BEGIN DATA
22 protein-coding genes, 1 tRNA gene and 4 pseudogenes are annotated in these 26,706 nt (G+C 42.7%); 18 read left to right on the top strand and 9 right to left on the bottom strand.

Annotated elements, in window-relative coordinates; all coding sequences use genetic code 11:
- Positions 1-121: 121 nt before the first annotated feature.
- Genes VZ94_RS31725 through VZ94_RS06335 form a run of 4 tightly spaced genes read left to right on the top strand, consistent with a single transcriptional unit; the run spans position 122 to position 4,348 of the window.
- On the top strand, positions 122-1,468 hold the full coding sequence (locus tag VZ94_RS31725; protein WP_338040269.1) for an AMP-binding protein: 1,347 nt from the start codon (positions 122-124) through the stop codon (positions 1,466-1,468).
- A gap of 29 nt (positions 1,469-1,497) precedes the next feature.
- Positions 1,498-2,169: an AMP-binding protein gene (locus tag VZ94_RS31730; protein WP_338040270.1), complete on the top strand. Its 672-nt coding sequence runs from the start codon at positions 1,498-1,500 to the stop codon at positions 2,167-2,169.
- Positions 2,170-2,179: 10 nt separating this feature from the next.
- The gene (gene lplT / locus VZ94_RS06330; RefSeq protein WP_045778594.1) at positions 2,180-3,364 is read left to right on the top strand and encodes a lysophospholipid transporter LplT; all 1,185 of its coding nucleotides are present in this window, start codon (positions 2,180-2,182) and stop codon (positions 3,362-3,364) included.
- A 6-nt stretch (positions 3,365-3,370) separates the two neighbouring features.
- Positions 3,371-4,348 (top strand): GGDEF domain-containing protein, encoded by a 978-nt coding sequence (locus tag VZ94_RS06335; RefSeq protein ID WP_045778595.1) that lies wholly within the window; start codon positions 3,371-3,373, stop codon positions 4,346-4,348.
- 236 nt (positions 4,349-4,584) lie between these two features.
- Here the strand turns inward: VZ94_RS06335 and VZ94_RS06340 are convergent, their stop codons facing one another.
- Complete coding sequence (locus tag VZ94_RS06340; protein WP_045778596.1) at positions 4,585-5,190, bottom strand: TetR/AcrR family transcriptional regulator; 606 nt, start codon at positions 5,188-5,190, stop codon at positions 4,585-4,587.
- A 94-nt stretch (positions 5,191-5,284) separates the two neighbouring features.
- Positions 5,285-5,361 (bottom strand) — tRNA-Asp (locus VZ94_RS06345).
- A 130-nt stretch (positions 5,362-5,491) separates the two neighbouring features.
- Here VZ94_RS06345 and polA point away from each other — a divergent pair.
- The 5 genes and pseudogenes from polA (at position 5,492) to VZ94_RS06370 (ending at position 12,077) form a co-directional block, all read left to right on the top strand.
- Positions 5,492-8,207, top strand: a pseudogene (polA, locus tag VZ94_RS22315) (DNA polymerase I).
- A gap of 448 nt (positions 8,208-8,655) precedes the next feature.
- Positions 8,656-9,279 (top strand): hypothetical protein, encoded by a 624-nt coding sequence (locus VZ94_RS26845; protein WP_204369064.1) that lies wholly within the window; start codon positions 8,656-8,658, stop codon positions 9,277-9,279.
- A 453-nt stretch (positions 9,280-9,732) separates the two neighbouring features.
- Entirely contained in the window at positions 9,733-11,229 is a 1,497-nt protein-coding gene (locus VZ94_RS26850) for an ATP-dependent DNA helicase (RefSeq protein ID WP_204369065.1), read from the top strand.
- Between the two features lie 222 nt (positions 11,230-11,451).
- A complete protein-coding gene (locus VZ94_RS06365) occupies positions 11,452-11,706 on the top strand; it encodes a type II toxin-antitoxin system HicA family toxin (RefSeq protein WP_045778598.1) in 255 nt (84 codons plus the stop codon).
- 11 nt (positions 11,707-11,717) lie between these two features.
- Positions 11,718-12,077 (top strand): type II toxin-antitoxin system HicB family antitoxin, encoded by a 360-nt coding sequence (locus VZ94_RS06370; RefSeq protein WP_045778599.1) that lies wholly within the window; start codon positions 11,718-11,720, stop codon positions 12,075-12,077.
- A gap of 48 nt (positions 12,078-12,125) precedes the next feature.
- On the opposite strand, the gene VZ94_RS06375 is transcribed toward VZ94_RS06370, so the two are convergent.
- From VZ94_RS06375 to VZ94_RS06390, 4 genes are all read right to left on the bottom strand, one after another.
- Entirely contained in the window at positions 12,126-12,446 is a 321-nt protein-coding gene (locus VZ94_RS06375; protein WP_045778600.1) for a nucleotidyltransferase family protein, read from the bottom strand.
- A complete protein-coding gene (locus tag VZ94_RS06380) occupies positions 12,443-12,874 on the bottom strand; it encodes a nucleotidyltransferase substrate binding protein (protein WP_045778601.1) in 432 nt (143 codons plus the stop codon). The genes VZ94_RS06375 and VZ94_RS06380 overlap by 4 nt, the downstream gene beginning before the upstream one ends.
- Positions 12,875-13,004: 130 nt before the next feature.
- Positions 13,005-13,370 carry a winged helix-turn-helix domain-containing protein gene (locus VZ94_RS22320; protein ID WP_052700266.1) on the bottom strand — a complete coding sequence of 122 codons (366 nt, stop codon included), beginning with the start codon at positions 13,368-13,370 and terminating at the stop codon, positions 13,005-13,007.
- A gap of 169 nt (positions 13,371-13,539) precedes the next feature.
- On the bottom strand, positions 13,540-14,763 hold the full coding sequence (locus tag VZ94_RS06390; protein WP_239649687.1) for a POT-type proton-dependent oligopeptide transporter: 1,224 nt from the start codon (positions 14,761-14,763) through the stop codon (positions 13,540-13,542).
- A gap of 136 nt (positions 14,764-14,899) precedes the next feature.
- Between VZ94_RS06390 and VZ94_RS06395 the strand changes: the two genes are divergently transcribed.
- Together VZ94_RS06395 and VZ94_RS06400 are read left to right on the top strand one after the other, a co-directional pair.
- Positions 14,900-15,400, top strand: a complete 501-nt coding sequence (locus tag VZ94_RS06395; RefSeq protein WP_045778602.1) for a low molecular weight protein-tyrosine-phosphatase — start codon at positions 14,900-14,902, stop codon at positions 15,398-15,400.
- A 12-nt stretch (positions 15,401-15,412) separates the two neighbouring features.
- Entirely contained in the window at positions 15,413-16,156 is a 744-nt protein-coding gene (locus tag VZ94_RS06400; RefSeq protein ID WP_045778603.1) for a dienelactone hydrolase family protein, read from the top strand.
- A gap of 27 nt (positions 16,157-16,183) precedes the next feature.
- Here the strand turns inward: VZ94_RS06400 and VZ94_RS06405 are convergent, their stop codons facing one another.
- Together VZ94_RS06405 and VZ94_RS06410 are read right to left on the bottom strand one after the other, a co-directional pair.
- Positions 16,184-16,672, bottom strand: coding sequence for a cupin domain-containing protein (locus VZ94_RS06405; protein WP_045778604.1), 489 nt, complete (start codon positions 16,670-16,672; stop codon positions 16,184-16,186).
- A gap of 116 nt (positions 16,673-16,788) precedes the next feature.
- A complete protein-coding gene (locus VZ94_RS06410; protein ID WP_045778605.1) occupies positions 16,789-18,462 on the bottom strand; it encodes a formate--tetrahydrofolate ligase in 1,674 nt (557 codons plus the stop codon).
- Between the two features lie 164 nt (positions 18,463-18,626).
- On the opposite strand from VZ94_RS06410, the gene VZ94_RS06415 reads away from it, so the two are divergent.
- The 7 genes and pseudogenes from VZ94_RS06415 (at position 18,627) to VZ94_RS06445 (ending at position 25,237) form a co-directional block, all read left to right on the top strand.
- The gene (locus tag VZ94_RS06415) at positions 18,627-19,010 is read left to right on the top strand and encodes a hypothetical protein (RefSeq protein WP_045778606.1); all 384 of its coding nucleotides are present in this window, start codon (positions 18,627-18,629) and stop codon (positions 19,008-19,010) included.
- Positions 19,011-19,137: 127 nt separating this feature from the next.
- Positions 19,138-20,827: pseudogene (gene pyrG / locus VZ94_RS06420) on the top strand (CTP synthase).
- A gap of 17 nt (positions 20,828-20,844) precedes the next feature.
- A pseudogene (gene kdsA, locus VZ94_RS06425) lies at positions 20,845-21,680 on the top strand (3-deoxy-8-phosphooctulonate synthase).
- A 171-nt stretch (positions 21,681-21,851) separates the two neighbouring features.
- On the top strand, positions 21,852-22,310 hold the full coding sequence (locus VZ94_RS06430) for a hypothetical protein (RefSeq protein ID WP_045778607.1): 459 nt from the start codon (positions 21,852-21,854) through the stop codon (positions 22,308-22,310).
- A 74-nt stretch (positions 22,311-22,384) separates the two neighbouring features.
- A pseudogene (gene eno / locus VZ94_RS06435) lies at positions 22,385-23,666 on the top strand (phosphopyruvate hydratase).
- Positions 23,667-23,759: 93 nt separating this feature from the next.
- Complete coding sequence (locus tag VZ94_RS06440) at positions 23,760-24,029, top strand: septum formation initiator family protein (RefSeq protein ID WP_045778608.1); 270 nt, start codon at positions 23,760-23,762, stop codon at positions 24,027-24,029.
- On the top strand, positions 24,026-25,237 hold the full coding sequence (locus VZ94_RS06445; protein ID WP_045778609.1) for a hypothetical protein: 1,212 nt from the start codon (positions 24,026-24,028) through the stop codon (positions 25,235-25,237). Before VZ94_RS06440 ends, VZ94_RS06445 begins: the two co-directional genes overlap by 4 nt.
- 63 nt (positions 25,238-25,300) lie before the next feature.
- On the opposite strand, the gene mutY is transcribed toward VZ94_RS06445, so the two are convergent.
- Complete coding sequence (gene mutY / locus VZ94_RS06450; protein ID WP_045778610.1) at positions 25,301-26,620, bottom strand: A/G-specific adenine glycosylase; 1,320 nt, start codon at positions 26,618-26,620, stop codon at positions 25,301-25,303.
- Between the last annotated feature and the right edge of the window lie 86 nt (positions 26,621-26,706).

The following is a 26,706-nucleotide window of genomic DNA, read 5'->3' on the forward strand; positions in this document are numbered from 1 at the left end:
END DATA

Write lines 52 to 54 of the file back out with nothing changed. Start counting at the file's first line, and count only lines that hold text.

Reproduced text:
- The 7 genes and pseudogenes from VZ94_RS06415 (at position 18,627) to VZ94_RS06445 (ending at position 25,237) form a co-directional block, all read left to right on the top strand.
- The gene (locus tag VZ94_RS06415) at positions 18,627-19,010 is read left to right on the top strand and encodes a hypothetical protein (RefSeq protein WP_045778606.1); all 384 of its coding nucleotides are present in this window, start codon (positions 18,627-18,629) and stop codon (positions 19,008-19,010) included.
- Positions 19,011-19,137: 127 nt separating this feature from the next.